Note that all links have been coralized, so remove '.nyud.net:8090' from the domain name if you really want to /. the original website.
This discussion has been archived. No new comments can be posted.

Getting Around PDF Rights Restrictions?

Comments Filter:
  • Take a look at PDFTK (Score:1, Informative)

    by Anonymous Coward on Friday January 06, 2006 @07:09PM (#14413054)
    PDF TK [accesspdf.com] written for the PDF Hacks book. It's not exactly for the common user, but it does allow you do quite a bit with PDFs that you're not supposed to be able to do.
  • Foxit (Score:2, Informative)

    by cwebb1977 (650175) on Friday January 06, 2006 @07:11PM (#14413073) Homepage
    Try out the Foxit PDF Reader [foxitsoftware.com], it's free and lots faster than Adobe. And it's not from Adobe so it lets you handle pdf's the way you want it...
  • by Anonymous Coward on Friday January 06, 2006 @07:37PM (#14413289)
    to deal with a new version of a form that was released this year by DHS.

    First you'll need this...http://www.lowagie.com/iText/ [lowagie.com]

    Then you can use this code... well not this code exactly as it's rather crappy and I have a wierd setup, but you'll get the point. Also, the basis for this was found in the itext forums I believe.
    package ConsoleApplication1;
    import com.lowagie.text.pdf.*;
    import com.lowagie.text.DocumentException;
    import jp.ujihara.java.util.HashMap;
    import jp.ujihara.java.util.Iterator;
    import java.io.IOException;
    import java.io.FileOutputStream;
    public class Program
        public static void main(String[] args) throws com.lowagie.text.DocumentException
                PdfReader reader = new PdfReader("c:\\temp\\input.pdf");
                PdfDictionary acro = (PdfDictionary)PdfReader.getPdfObject(reader.getCa talog().get(PdfName.ACROFORM));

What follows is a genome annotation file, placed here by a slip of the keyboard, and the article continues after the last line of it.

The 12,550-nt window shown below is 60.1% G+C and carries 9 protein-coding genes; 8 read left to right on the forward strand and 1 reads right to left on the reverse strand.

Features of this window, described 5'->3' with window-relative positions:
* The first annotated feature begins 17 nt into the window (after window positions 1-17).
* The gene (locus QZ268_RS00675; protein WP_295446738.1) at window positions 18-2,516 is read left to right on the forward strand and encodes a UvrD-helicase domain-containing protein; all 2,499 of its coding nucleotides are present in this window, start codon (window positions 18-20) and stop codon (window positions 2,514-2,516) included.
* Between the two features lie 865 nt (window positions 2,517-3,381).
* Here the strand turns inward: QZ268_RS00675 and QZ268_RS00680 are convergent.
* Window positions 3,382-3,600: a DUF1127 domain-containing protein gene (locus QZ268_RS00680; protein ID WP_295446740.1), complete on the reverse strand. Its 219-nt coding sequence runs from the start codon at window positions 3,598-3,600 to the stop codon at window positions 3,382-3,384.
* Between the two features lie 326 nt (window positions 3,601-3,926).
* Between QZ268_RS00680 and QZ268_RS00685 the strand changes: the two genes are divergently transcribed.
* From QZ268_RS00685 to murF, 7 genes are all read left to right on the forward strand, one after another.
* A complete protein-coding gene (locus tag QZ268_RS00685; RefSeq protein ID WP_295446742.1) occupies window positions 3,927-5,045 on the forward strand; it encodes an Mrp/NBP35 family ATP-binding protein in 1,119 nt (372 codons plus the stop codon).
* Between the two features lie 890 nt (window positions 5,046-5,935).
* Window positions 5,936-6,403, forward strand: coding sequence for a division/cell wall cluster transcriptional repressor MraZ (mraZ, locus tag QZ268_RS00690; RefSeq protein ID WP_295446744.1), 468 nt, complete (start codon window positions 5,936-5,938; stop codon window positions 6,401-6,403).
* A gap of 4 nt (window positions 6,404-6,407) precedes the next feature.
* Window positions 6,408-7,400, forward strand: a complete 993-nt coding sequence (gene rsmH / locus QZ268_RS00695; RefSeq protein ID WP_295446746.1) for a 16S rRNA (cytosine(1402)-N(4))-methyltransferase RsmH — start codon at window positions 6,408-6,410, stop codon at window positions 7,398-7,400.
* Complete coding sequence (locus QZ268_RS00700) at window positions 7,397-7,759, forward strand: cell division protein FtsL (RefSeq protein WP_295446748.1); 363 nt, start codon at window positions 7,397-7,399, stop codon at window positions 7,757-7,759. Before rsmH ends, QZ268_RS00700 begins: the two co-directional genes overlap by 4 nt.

acro.remove(new PdfName("XFA"));
                PdfStamper stp = new PdfStamper(reader, new FileOutputStream("c:\\temp\\output.pdf"));
                AcroFields af = stp.getAcroFields();
                HashMap f = af.getFields();
                for (Iterator it = f.keySet().iterator(); it.hasNext();) {
                    String name = (String)it.next();
                    System.out.println("Field is " + name);
                System.out.println("File closed.");
            catch (IOException e)
                System.out.print("Exception caught!");
    Now you have a PDF that you can do whatever the hell you want with like fill the form with pdftk. All this code does is strip out the the XFA forms from the PDF and by extension removes the rights restrictions. It of course may not work for every PDF, but it has for the ones I've needed to use (All government released forms with the restrictions you've mentioned have been much more usable after this).

    One word of warning, opening and saving the changed document in Designer 7 or 8 or whatever the latest version is will likely force you to have to remove the XFA form again.

    Now I'll just sit back and wait for Slashdot to get subpoenad for my IP, then my ISP to get subpoenad for my name and address, and the DMCA related lawsuit should arrive shortly after that.
  • Print to PDF (Score:4, Informative)

    by codehead (14804) on Friday January 06, 2006 @07:43PM (#14413329) Homepage
    Easy. Print to PDF. Re-edit. Rinse. Repeat.
    In windows, try PrimoPDF [primopdf.com] -powered by Ghostscript- to get a new PDF with the form filled out, so yo can keep an electronic copy around. If you need to make minor modifications use a PDF editor like Foxit [foxitsoftware.com].
    In linux a straight print to file and a ps2pdf will do for the first part, and you can edit the filled-out PDF with scribus.
  • Re:Print to PDF (Score:2, Informative)

    by codehead (14804) on Friday January 06, 2006 @11:37PM (#14414816) Homepage
    Sadly no, it doesn't. But at least it lets you keep a copy of the form with the actual content that you filled in. It sure beats a hardcopy, and you can make minor changes in any part of the file.